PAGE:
7 Ways to Develop Trust on a Distributed Team

distributed team
Chad Springer / Image Source / Getty Images

Most small business owners have two primary desires: to become more efficient (usually by reducing operating costs) and to increase levels of success. These two things go hand-in-hand because you really can't reach success without efficiency. There are many ways that small business owners can cut costs in an effort to boost efficiency and the bottom line -- one of which is creating a distributed team in lieu of a traditional office setting.

Distributed, or virtual teams, are comprised of individuals who work in different locations by using various types of technology. With the right technology, it's possible for collaboration to happen without face-to-face contact every day, but there is one thing that has to exist on every distributed team: trust. If you don’t have trust among members of your team, you need to develop it, and fast.

Here are seven ways to develop and foster trust on your distributed team.

1. Be Transparent

When a team is comprised of a leader and subordinates — as most teams are — it’s easy to leave out information that doesn’t trickle down to the rest of the team. But this left-out information can often be the source of conflict. For example, your team surely knows what they are working toward together, but do they know why? Transparency can be as simple as sharing a goal, motivation or inspiration.

Of course, everything that goes on in a team environment doesn’t need to be passed on to every team member, but no one wants to feel manipulated.

Avoid withholding information if it will help clarify a project, provide useful background information, help get everyone on the same page or make working together easier.

2. Start Listening

Like many things in life, building trust often boils down to being able to communicate effectively. And part of good communication is listening and taking time to understand what other people are saying.

This is especially important on a distributed team when you can’t benefit from face-to-face conversations and see non-verbal cues that often makes it easier to understand what someone means.

Take time to listen and understand what your team members are saying, and ask for clarification when you need it. If you aren’t taking the time to listen and understand, you will have a difficult time inspiring them to action. Plus, listening to what is said (and unsaid) can help you further understand true employees' strengths and weaknesses.

3. Follow Through Every Time

One of the biggest fears in a team environment is that someone will drop the ball or renege on their promises, and the entire team will come crashing down. It’s a valid concern; everyone needs to carry their weight on a team, virtual or not.

Start by making it standard practice to say what you mean and mean what you say. And then do whatever it takes to fulfill your promises. If you consistently follow through, your team members will gain confidence in you and you will demonstrate what is expected.

4. Be Approachable

If you are the team leader, it’s important to make yourself approachable. Everyone wants to have a say and feel listened to, and that’s impossible if your time is off-limits.

Be accessible via email, phone, text, or any other mode of communication used by your team, and welcome direct contact.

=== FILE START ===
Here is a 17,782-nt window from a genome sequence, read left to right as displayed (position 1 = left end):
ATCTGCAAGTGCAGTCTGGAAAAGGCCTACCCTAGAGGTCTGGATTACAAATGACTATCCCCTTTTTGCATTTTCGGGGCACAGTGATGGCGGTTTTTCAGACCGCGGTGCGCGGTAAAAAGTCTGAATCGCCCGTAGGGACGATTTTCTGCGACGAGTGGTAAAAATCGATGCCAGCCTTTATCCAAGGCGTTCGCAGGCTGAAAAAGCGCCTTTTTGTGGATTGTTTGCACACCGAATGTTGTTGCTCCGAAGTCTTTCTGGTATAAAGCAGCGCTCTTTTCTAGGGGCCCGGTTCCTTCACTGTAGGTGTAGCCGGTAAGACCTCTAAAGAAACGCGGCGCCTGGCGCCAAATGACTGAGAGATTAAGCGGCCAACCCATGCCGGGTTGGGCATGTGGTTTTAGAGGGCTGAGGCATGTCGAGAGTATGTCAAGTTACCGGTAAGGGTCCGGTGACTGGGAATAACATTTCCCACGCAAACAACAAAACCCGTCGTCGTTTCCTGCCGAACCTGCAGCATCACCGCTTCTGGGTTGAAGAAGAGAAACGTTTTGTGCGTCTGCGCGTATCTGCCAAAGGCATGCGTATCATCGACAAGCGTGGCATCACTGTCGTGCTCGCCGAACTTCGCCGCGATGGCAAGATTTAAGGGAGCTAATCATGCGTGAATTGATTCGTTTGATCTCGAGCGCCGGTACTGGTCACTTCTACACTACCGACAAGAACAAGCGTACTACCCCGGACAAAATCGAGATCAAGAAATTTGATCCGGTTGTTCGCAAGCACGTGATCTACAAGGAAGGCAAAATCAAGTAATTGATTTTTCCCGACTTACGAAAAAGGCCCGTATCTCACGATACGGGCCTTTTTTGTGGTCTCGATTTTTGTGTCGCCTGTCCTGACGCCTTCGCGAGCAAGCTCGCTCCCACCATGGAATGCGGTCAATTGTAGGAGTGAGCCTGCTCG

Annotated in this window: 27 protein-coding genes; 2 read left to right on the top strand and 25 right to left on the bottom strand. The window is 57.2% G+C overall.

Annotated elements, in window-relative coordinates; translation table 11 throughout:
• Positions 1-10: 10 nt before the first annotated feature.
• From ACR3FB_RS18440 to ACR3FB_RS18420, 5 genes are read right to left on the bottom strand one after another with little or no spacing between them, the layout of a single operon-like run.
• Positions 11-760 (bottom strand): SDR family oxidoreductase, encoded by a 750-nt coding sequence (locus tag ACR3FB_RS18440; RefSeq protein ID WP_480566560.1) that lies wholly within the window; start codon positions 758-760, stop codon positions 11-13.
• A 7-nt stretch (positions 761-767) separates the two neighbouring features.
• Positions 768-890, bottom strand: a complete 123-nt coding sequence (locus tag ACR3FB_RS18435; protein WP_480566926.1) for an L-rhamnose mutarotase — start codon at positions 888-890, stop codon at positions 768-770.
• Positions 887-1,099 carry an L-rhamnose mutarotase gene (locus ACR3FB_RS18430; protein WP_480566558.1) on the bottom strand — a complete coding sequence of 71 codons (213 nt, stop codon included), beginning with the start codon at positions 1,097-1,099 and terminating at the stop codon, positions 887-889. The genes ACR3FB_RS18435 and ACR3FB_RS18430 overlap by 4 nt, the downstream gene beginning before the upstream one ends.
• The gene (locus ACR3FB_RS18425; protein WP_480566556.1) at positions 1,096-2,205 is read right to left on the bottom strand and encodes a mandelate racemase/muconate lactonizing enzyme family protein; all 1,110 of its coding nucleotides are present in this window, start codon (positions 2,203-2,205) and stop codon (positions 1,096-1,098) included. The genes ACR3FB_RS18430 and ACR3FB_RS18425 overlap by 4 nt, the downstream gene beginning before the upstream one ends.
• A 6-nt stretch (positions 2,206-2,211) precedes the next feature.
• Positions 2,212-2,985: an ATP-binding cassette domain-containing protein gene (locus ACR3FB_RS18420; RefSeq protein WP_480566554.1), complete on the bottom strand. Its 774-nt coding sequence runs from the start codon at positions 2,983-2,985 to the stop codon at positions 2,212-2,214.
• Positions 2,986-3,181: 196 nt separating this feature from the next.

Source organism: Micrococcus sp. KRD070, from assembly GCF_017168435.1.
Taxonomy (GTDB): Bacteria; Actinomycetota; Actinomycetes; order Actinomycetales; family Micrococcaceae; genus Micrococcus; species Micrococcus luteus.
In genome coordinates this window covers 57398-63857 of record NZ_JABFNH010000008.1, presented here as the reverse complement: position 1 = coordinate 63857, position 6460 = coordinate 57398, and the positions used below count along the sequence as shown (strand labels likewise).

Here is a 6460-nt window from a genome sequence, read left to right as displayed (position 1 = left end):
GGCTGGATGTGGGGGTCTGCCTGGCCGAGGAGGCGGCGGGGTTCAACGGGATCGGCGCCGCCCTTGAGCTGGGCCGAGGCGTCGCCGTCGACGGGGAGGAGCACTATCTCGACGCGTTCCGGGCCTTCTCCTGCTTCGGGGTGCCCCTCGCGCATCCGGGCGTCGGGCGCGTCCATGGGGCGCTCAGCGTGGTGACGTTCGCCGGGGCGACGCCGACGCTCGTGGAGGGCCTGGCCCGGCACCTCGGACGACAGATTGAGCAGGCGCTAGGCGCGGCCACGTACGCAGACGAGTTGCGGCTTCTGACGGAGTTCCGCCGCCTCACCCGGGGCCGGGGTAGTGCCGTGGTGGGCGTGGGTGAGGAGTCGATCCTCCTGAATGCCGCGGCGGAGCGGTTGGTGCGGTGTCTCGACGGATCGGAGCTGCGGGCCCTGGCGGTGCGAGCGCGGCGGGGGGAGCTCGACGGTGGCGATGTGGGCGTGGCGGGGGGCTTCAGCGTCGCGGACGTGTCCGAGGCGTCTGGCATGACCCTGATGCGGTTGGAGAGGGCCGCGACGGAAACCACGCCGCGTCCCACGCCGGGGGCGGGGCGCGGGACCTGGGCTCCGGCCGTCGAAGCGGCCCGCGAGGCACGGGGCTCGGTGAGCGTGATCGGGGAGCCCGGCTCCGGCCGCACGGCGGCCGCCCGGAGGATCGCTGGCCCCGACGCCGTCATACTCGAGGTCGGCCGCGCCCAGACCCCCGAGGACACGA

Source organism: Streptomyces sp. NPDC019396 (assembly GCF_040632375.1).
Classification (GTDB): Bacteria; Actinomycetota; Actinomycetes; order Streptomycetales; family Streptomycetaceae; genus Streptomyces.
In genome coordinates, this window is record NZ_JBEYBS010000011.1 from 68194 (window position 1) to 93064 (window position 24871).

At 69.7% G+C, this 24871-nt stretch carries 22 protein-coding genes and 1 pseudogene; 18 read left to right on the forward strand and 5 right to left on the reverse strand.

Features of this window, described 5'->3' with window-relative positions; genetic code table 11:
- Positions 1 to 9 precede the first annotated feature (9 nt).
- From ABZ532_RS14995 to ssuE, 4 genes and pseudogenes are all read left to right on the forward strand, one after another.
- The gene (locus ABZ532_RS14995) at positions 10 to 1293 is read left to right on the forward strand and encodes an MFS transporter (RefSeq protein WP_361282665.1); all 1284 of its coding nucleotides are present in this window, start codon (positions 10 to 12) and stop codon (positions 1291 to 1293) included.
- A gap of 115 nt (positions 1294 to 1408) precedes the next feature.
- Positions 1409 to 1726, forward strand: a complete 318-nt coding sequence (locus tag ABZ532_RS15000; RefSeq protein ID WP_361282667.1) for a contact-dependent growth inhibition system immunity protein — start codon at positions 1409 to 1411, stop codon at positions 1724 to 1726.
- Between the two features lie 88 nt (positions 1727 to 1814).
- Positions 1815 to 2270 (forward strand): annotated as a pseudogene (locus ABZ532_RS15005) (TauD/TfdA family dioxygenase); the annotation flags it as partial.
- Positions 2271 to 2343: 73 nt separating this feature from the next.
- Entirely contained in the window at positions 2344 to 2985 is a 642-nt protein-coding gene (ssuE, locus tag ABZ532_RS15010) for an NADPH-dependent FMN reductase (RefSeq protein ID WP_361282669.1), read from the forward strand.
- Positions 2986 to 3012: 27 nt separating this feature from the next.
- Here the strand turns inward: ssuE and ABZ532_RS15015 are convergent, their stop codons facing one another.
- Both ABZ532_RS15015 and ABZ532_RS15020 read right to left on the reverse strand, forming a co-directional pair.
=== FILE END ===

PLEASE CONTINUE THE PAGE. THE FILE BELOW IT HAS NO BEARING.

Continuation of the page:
If you are a team member, you need to be approachable, too. Be responsive when communication takes place, and make sure you are contributing as much as you can to the conversation.

5. Encourage Participation

Do you want to be a part of a dictatorship? I don’t, and I don’t know many people that do. That’s why I see teams that actually encourage teamwork thrive more than hierarchical teams.

The best teams are those with a spread of power, so give your team members a chance to contribute to the team initiatives and have ownership of their own work. Invite individual feedback, and ask general questions to give team members a chance to weigh in. Then, use the feedback provided to make changes to improve the team dynamic.

6. Recognize Effort

You created a team because you couldn’t do everything yourself in your small business, so it’s now up to you to hold your team members accountable for the role they’ve played. When things don’t go well, every team member needs to step up and take responsibility.

You should also make a point to share every success and recognize good work and dedicated effort, even when the end result is not exactly what was intended. Consistent recognition will make every team member feel appreciated, more willing to invest his or her time in the team, and help facilitate trust in you as the team leader.

7. Create a Water Cooler

Project-based meetings are important, but they usually just focus on work-related issues (as they should). And since you are located in different places, your team members can’t benefit from the sense of camaraderie that develops from chatting by the water cooler during the day. You have to create your own opportunities for social time.

Create an always-open chat area that members can pop in and out of when it suits them to say hi or leave a message for the group, or schedule regular coffee chats so team members can get to know each other and let off steam. These informal gatherings can do amazing things for developing trust. 

Once you are able to establish trust on your distributed team, you will find that the your team is more efficient in everything that it does. Keep in mind that these tips are not just for those working remotely; trust is vital is every business relationship. In fact, if you implement these practices in all of your work relationships, you will find that business success is a lot easier to achieve.